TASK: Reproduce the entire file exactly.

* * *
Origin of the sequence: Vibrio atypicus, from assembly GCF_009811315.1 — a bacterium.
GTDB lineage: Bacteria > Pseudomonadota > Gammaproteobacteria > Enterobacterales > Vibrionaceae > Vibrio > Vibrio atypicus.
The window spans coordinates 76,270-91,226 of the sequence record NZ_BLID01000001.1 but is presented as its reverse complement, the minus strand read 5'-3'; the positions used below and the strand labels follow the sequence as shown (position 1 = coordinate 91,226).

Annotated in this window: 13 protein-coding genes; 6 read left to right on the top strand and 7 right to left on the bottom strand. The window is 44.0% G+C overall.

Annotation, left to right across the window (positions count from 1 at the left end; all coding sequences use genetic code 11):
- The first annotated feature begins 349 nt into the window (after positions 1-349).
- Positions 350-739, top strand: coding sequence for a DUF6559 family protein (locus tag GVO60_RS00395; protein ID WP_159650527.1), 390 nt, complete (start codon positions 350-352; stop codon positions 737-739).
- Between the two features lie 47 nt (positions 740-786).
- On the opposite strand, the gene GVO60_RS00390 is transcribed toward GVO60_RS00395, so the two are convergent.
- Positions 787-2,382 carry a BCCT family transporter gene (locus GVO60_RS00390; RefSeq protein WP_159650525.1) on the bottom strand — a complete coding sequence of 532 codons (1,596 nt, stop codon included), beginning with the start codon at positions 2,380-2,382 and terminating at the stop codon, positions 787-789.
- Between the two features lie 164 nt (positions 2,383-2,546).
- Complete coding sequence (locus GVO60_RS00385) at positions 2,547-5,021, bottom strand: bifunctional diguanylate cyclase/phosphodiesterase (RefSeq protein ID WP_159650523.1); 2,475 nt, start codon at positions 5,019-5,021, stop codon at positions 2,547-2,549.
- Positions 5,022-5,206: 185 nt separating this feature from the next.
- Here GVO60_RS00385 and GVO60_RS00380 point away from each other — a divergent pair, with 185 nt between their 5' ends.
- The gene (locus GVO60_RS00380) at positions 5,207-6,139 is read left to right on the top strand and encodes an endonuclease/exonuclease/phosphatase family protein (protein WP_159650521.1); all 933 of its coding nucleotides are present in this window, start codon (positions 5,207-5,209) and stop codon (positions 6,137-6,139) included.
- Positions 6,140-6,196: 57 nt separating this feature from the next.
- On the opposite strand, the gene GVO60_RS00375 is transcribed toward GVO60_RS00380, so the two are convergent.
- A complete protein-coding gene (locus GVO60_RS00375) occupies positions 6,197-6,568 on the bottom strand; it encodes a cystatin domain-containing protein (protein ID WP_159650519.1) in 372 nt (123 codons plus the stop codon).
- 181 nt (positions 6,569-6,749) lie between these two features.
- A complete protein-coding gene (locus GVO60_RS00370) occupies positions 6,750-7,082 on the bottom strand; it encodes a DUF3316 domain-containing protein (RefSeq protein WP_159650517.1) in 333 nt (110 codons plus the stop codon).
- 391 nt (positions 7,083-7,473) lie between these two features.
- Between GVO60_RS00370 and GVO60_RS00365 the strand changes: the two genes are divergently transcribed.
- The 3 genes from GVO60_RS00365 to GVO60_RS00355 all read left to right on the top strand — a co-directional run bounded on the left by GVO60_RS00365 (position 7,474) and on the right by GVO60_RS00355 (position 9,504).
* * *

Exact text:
Origin of the sequence: Vibrio atypicus, from assembly GCF_009811315.1 — a bacterium.
GTDB lineage: Bacteria > Pseudomonadota > Gammaproteobacteria > Enterobacterales > Vibrionaceae > Vibrio > Vibrio atypicus.
The window spans coordinates 76,270-91,226 of the sequence record NZ_BLID01000001.1 but is presented as its reverse complement, the minus strand read 5'-3'; the positions used below and the strand labels follow the sequence as shown (position 1 = coordinate 91,226).

Annotated in this window: 13 protein-coding genes; 6 read left to right on the top strand and 7 right to left on the bottom strand. The window is 44.0% G+C overall.

Annotation, left to right across the window (positions count from 1 at the left end; all coding sequences use genetic code 11):
- The first annotated feature begins 349 nt into the window (after positions 1-349).
- Positions 350-739, top strand: coding sequence for a DUF6559 family protein (locus tag GVO60_RS00395; protein ID WP_159650527.1), 390 nt, complete (start codon positions 350-352; stop codon positions 737-739).
- Between the two features lie 47 nt (positions 740-786).
- On the opposite strand, the gene GVO60_RS00390 is transcribed toward GVO60_RS00395, so the two are convergent.
- Positions 787-2,382 carry a BCCT family transporter gene (locus GVO60_RS00390; RefSeq protein WP_159650525.1) on the bottom strand — a complete coding sequence of 532 codons (1,596 nt, stop codon included), beginning with the start codon at positions 2,380-2,382 and terminating at the stop codon, positions 787-789.
- Between the two features lie 164 nt (positions 2,383-2,546).
- Complete coding sequence (locus GVO60_RS00385) at positions 2,547-5,021, bottom strand: bifunctional diguanylate cyclase/phosphodiesterase (RefSeq protein ID WP_159650523.1); 2,475 nt, start codon at positions 5,019-5,021, stop codon at positions 2,547-2,549.
- Positions 5,022-5,206: 185 nt separating this feature from the next.
- Here GVO60_RS00385 and GVO60_RS00380 point away from each other — a divergent pair, with 185 nt between their 5' ends.
- The gene (locus GVO60_RS00380) at positions 5,207-6,139 is read left to right on the top strand and encodes an endonuclease/exonuclease/phosphatase family protein (protein WP_159650521.1); all 933 of its coding nucleotides are present in this window, start codon (positions 5,207-5,209) and stop codon (positions 6,137-6,139) included.
- Positions 6,140-6,196: 57 nt separating this feature from the next.
- On the opposite strand, the gene GVO60_RS00375 is transcribed toward GVO60_RS00380, so the two are convergent.
- A complete protein-coding gene (locus GVO60_RS00375) occupies positions 6,197-6,568 on the bottom strand; it encodes a cystatin domain-containing protein (protein ID WP_159650519.1) in 372 nt (123 codons plus the stop codon).
- 181 nt (positions 6,569-6,749) lie between these two features.
- A complete protein-coding gene (locus GVO60_RS00370) occupies positions 6,750-7,082 on the bottom strand; it encodes a DUF3316 domain-containing protein (RefSeq protein WP_159650517.1) in 333 nt (110 codons plus the stop codon).
- 391 nt (positions 7,083-7,473) lie between these two features.
- Between GVO60_RS00370 and GVO60_RS00365 the strand changes: the two genes are divergently transcribed.
- The 3 genes from GVO60_RS00365 to GVO60_RS00355 all read left to right on the top strand — a co-directional run bounded on the left by GVO60_RS00365 (position 7,474) and on the right by GVO60_RS00355 (position 9,504).